Genome-wide association study of cardiac troponin i in the general population

Marta R. Moksnes*, Helge Røsjø, Anne Richmond, Magnus N. Lyngbakken, Sarah E. Graham, Ailin Falkmo Hansen, Brooke N. Wolford, Sarah A. Gagliano Taliun, Jonathon Lefaive, Humaira Rasheed, Laurent F. Thomas, Wei Zhou, Nay Aung, Ida Surakka, Nicholas J. Douville, Archie Campbell, David J. Porteous, Steffen E. Petersen, Patricia B. Munroe, Paul WelshNaveed Sattar, George Davey Smith, Lars G. Fritsche, Jonas B. Nielsen, Bjørn Olav Åsvold, Kristian Hveem, Caroline Hayward, Cristen J. Willer, Ben M. Brumpton, Torbjørn Omland

*Corresponding author for this work

Research output: Contribution to journalArticlepeer-review

Abstract / Description of output

Circulating cardiac troponin proteins are associated with structural heart disease and predict incident cardiovascular disease in the general population. However, the genetic contribution to cardiac troponin I (cTnI) concentrations and its causal effect on cardiovascular phenotypes are unclear. We combine data from two large population-based studies, the Trøndelag Health Study and the Generation Scotland Scottish Family Health Study, and perform a genome-wide association study of high-sensitivity cTnI concentrations with 48 115 individuals. We further use two-sample Mendelian randomization to investigate the causal effects of circulating cTnI on acute myocardial infarction (AMI) and heart failure (HF). We identified 12 genetic loci (8 novel) associated with cTnI concentrations. Associated protein-altering variants highlighted putative functional genes: CAND2, HABP2, ANO5, APOH, FHOD3, TNFAIP2, KLKB1 and LMAN1. Phenome-wide association tests in 1688 phecodes and 83 continuous traits in UK Biobank showed associations between a genetic risk score for cTnI and cardiac arrhythmias, metabolic and anthropometric measures. Using two-sample Mendelian randomization, we confirmed the non-causal role of cTnI in AMI (5948 cases, 355 246 controls). We found indications for a causal role of cTnI in HF (47 309 cases and 930 014 controls), but this was not supported by secondary analyses using left ventricular mass as outcome (18 257 individuals). Our findings clarify the biology underlying the heritable contribution to circulating cTnI and support cTnI as a non-causal biomarker for AMI in the general population. Using genetically informed methods for causal inference helps inform the role and value of measuring cTnI in the general population.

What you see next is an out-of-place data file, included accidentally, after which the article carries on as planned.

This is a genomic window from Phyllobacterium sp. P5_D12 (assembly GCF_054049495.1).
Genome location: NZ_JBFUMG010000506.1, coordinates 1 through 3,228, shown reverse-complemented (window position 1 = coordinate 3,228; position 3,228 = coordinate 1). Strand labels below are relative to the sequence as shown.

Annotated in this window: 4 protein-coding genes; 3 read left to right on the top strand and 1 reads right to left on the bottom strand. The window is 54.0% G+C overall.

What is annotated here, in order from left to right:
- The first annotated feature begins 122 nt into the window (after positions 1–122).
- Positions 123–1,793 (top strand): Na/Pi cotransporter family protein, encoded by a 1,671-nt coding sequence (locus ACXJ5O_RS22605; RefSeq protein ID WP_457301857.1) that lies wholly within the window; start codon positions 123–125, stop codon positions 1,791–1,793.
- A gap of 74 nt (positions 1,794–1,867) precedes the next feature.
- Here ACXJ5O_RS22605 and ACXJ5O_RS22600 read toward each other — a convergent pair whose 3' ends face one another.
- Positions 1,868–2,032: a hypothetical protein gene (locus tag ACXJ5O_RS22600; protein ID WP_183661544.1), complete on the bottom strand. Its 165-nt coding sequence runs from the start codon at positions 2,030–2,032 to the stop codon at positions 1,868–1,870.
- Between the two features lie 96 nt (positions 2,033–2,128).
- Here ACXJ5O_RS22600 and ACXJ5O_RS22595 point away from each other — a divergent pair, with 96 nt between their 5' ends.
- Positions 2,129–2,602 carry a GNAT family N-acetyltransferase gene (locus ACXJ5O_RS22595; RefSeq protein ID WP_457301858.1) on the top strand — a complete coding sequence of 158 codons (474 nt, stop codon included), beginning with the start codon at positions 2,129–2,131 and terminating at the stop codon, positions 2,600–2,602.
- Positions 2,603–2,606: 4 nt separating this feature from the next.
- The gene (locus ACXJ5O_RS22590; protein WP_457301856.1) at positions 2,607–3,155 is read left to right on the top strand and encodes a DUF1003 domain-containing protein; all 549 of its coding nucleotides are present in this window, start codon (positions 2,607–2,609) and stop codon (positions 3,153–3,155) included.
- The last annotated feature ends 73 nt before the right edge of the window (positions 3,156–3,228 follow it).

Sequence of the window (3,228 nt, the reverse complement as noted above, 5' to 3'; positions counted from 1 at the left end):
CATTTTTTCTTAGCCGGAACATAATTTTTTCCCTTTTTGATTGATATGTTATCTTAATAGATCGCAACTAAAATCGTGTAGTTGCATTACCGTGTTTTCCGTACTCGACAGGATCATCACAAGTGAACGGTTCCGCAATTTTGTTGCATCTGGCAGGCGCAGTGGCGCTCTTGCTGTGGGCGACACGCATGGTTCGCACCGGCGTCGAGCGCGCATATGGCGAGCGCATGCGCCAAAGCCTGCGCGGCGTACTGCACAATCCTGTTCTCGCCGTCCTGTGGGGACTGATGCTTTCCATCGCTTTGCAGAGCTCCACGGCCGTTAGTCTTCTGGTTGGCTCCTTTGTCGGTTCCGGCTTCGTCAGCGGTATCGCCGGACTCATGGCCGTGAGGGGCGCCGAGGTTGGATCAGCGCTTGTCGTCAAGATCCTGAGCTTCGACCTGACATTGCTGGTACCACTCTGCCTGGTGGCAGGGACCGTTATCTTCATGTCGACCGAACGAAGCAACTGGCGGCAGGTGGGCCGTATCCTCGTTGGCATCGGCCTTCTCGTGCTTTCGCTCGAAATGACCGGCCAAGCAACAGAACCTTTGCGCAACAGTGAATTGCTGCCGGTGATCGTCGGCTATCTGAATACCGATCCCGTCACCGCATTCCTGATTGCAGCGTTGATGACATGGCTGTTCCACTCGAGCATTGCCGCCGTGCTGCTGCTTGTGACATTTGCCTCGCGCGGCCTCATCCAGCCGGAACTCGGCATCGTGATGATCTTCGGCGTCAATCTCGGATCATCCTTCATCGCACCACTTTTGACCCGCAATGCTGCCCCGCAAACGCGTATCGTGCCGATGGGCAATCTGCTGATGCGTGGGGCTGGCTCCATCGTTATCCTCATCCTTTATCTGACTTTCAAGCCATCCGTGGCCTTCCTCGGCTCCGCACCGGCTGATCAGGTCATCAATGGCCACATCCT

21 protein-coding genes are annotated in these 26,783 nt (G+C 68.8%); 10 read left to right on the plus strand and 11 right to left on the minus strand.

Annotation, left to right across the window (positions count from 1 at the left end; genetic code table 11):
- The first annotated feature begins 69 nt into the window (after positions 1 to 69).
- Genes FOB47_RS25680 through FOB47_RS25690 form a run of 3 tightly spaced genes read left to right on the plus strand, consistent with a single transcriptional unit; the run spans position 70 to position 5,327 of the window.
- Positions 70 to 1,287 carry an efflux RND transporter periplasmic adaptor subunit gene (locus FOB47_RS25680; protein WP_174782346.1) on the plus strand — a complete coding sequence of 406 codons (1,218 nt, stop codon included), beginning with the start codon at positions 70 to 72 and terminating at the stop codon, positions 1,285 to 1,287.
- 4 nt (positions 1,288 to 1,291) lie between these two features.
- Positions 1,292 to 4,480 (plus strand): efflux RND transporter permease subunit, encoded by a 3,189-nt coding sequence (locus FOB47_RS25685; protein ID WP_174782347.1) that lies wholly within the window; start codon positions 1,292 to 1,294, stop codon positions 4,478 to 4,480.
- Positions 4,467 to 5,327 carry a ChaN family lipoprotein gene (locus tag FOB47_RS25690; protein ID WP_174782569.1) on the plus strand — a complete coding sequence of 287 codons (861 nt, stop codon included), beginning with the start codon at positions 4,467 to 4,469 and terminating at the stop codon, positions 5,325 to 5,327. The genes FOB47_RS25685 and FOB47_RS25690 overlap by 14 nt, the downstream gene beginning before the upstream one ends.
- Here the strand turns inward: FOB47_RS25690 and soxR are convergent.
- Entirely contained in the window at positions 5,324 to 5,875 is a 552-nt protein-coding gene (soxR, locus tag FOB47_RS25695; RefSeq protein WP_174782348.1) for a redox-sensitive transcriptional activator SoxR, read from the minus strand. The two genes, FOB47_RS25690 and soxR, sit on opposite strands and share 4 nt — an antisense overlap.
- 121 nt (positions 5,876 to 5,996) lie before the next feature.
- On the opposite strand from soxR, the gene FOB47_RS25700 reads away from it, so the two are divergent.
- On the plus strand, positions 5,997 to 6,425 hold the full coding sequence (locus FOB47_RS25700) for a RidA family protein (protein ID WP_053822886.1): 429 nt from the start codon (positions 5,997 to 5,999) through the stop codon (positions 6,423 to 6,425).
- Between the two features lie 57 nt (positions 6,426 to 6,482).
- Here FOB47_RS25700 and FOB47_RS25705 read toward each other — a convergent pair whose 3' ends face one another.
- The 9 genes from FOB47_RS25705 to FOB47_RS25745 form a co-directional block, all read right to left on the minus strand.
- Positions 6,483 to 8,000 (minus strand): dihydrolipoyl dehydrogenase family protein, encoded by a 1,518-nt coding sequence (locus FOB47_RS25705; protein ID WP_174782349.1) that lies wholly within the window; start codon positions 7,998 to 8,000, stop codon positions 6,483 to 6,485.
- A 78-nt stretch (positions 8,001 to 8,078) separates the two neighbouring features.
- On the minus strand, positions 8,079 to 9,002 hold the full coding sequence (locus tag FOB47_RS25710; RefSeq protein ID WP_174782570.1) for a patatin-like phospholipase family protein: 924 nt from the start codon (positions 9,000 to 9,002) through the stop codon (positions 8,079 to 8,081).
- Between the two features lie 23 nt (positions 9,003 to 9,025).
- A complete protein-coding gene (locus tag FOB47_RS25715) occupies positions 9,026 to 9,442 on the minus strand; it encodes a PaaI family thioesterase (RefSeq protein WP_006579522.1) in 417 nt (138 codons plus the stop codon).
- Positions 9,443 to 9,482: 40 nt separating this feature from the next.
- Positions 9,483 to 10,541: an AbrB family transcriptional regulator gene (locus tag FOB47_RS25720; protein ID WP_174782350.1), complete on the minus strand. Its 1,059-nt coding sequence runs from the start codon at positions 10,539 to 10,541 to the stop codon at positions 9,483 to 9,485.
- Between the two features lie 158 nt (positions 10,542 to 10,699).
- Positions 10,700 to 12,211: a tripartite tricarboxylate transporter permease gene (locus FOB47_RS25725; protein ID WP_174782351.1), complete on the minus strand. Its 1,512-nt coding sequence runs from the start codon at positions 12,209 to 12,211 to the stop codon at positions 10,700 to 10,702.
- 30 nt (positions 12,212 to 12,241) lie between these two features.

Original languageEnglish
Pages (from-to)2027-2039
Number of pages13
JournalHuman Molecular Genetics
Volume30
Issue number21
Early online date7 May 2021
DOIs
Publication statusPublished - 1 Nov 2021

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